- How fast will that Honda go? (1)
- How fast does your car go? (1)
- Barnum & Bailey created a large circus with many animals. (3)
- The Washington Post has a large staff of writers. (3)
- Many of the authors did not come back after lunch. (2)
- Who was that? (0)

**For a printable pdf version of the lesson, covering regular and proper nouns, click here.**

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Here’s the good news – with the right instructional design, you can do just that!

Here’s the better news – if you can follow a script, you can solve the problem!

Here’s an example lesson covering the **Final “e” Rule** in spelling.

**Click here to view and download a pdf version of this lesson – free with no obligation.**

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Click here to view and download the entire lesson, including 4 exercises and the student worksheets.

Say to the students, Now we are going to learn about fractions. Here is the first rule about fractions. We create fractions when we divide one or more things into equal parts. Listen again. We create fractions when we divide one or more things into equal parts. Say the rule about creating fractions with me. Ready. Signal.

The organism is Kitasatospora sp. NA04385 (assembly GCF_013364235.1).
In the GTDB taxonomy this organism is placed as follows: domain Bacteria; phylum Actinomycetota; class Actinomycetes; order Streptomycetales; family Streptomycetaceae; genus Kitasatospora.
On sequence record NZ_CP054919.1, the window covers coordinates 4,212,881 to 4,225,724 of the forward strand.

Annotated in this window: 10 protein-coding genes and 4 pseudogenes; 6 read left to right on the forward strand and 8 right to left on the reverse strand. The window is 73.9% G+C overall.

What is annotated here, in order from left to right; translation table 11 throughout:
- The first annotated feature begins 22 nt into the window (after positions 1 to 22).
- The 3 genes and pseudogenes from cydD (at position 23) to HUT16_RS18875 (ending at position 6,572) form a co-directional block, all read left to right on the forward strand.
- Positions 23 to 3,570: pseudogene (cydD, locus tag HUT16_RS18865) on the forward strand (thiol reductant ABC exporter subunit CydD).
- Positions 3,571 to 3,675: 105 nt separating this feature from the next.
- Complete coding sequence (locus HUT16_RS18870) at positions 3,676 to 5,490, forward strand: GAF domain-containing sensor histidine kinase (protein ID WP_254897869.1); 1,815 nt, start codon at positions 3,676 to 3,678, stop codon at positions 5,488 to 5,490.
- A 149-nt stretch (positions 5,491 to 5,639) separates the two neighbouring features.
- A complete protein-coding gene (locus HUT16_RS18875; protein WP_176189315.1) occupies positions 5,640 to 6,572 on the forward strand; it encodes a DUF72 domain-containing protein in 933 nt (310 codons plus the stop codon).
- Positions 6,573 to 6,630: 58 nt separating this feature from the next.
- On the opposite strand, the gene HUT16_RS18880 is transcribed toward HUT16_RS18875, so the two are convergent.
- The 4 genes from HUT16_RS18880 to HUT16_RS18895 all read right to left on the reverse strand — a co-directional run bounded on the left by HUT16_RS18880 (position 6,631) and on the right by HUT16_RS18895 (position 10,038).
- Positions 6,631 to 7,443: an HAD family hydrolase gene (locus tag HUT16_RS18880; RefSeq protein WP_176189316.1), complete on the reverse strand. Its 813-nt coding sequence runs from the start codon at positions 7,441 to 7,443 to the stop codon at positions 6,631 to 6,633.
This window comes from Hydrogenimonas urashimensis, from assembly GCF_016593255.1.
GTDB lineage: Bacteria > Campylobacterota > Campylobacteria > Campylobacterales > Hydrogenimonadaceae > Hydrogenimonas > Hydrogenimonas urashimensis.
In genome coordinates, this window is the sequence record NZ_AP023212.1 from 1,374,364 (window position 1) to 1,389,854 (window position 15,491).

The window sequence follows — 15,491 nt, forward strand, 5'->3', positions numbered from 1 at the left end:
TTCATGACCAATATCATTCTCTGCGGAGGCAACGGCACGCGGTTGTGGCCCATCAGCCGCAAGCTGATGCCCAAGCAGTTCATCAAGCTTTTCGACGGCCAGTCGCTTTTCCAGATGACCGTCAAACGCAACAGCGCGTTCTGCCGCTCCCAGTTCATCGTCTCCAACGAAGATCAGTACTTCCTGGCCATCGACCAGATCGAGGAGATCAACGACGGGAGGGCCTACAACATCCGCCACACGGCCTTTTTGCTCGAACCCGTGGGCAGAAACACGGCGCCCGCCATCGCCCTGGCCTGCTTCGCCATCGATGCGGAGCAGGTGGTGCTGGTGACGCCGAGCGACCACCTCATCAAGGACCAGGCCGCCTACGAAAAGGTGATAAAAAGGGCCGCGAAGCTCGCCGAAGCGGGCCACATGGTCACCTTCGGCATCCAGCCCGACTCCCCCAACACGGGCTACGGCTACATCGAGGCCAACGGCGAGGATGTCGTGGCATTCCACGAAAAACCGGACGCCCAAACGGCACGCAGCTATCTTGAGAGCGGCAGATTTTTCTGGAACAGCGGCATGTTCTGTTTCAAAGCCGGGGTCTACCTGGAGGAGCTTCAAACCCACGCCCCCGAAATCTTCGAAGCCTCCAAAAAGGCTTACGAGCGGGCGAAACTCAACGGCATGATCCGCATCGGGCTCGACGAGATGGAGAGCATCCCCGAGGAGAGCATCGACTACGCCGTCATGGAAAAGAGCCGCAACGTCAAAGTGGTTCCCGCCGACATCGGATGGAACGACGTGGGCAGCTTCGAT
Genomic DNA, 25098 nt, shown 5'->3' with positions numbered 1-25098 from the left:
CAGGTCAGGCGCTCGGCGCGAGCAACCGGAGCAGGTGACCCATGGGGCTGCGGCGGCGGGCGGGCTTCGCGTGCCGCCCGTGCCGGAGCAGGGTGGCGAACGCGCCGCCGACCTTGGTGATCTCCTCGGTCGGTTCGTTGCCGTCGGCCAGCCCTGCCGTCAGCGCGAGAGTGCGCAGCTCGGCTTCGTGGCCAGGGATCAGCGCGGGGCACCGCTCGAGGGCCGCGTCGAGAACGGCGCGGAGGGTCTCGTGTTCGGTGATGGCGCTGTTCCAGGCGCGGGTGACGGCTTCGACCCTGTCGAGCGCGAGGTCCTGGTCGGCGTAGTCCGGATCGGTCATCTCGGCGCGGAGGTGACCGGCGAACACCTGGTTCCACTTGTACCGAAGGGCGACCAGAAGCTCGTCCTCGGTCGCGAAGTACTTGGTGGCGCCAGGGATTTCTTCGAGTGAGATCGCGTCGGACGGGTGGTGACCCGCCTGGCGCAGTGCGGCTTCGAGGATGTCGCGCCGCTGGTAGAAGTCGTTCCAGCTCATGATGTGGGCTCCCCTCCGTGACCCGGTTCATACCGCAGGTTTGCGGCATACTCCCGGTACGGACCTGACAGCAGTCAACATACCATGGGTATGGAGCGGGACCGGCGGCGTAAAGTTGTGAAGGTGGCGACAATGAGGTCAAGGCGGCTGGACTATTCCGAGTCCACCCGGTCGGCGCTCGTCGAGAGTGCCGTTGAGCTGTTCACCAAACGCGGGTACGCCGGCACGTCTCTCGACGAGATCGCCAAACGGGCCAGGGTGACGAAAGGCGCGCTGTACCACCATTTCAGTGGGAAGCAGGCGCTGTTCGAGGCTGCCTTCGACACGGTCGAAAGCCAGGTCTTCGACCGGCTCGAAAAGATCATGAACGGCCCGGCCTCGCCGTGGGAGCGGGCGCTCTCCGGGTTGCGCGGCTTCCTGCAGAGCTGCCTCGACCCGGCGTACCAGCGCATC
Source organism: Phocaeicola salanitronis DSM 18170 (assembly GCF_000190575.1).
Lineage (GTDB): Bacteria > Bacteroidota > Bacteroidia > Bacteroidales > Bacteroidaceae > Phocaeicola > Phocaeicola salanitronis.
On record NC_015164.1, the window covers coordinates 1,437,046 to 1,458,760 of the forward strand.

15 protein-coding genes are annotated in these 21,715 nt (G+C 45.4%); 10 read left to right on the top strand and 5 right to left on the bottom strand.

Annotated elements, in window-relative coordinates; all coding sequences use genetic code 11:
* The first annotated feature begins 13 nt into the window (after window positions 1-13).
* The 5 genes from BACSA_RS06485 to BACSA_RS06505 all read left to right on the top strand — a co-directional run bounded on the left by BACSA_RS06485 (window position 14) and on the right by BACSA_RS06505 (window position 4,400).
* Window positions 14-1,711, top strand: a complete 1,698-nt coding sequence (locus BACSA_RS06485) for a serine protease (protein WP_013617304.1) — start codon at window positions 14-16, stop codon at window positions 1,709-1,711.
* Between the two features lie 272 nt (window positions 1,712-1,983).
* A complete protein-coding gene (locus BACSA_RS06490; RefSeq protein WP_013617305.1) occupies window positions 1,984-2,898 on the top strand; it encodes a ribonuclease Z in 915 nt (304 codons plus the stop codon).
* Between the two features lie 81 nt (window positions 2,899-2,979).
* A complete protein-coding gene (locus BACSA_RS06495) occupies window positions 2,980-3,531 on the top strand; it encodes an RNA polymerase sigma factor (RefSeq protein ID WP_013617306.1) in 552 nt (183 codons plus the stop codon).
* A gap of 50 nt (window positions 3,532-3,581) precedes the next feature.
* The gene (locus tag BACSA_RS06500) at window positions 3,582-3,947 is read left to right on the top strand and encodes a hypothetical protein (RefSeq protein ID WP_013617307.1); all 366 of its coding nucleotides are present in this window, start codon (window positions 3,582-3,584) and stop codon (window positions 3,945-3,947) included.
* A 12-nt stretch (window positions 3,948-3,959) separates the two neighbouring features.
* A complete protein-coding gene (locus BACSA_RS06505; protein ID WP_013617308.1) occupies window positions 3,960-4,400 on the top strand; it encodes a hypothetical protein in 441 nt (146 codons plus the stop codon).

Teacher and students say, We create fractions when we divide one or more things into equal parts.

Say the rule about creating fractions with me one more time. Ready. Signal. Teacher and students say, We create fractions when we divide one or more things into equal parts.

Say that rule on your own. Ready. Signal.

Students say, We create fractions when we divide one or more things into equal parts.

Well done. Say the rule again, Ready. Signal.

Students say, We create fractions when we divide one or more things into equal parts.

Here’s a second rule about fractions. Listen. A fraction has two parts. Listen again. A fraction has two parts. Say the rule about how many parts a fraction has. Ready. Signal.

Students say, A fraction has two parts.

Well said. Open your workbook to Lesson #1 – Exercise #1. Touch the first problem.

1 / 5

Touch the 5. Here is the third rule about fractions. The bottom part of the fraction tells us how many parts are in each group. Listen again. The bottom part of the fraction tells us how many parts are in each group.